Nitrogen fixing shrubs are valuable in agroforestry systems. They can be integrated into perennial agriculture systems to restore and maintain nutrient cycling and fertility self-reliance. The following 3 nitrogen fixing plants have additional uses and benefits as well. This is a quick snap shot of nitrogen fixing plants. Please share your experiences with these or other plants used primarily to fix nitrogen.
1) Siberian Pea Shrub (Caragana arborescens)
• Ornamental, edible, and can be used in windbreaks
• Does best in full sun
• Tolerant of adverse growing conditions, such as poor, dry soils, extreme cold, salt, and wind
• Can become invasive
2) Ceanothus (Ceanothus americanus)
• Also known as New Jersey Tea
• Non-leguminous nitrogen-fixing shrub native to most of Eastern North America
• Often found in dry woods and gravely banks
• Can grow 2-4 feet tall
• Prefers sandy or loamy soils.
• Does best in well-drained soil but can grow in poor soil.
• Can grow in sun or semi-shade.
• Does not take well to root disturbance or heavy pruning.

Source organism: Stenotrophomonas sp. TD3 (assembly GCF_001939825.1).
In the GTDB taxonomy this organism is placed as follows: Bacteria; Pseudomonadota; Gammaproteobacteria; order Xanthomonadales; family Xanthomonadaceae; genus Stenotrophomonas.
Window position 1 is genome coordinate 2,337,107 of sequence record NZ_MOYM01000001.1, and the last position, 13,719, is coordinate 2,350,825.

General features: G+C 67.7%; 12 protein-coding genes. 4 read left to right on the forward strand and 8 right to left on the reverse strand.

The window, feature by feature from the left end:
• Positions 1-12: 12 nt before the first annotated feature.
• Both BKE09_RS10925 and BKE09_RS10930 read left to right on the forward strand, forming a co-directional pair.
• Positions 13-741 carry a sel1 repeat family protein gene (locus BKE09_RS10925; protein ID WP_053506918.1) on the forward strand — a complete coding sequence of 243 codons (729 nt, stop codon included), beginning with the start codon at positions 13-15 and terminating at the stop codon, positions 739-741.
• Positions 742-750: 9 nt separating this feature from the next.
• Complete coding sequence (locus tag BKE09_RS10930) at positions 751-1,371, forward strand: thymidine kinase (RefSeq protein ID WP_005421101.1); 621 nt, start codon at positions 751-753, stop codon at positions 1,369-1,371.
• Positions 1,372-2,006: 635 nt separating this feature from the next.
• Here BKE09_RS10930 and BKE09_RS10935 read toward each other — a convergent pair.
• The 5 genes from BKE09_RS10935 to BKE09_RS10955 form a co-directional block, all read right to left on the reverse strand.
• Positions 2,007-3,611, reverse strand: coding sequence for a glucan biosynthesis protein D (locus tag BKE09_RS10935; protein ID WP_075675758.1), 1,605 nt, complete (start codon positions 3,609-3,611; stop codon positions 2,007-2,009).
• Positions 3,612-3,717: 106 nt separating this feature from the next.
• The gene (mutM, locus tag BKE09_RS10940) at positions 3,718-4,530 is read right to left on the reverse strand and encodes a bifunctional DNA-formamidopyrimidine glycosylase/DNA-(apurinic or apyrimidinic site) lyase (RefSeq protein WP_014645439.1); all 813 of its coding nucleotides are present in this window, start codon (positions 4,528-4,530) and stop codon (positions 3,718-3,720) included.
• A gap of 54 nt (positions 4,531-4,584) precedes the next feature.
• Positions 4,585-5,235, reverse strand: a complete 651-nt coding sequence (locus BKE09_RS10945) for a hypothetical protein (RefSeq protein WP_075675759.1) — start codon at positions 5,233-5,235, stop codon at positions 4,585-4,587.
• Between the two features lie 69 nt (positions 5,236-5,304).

• Attracts butterflies, hummingbirds, and birds.
• In addition to fixing nitrogen, Ceanothus has numerous medicinal qualities. It has been used to treat fevers, sore throats, bronchial disorders, lymphatic congestion, and sores.
3) Alder (Alnus spp.)
• Native, non-leguminous nitrogen fixing tree
• There are several species native to Pennsylvania, including A. incarnata, A. serrulata, and A. viridis.
• A. viridis is an endangered species in Pennsylvania.
• Most alders grow 15 to 25 feet tall
• Tolerates a wide range of soils, including heavy clay or poor soils.
• Tolerant of polluted soils and can be used for land reclamation.
• Grows quickly when young, and regrows when coppiced.
• Twigs and branches or coppiced pieces of alder are often used for basketry.
• It is not very durable or very good firewood.
• It does not start to cast shade until late May.
• Has a heavy leaf canopy and can help to build up humus in the soil.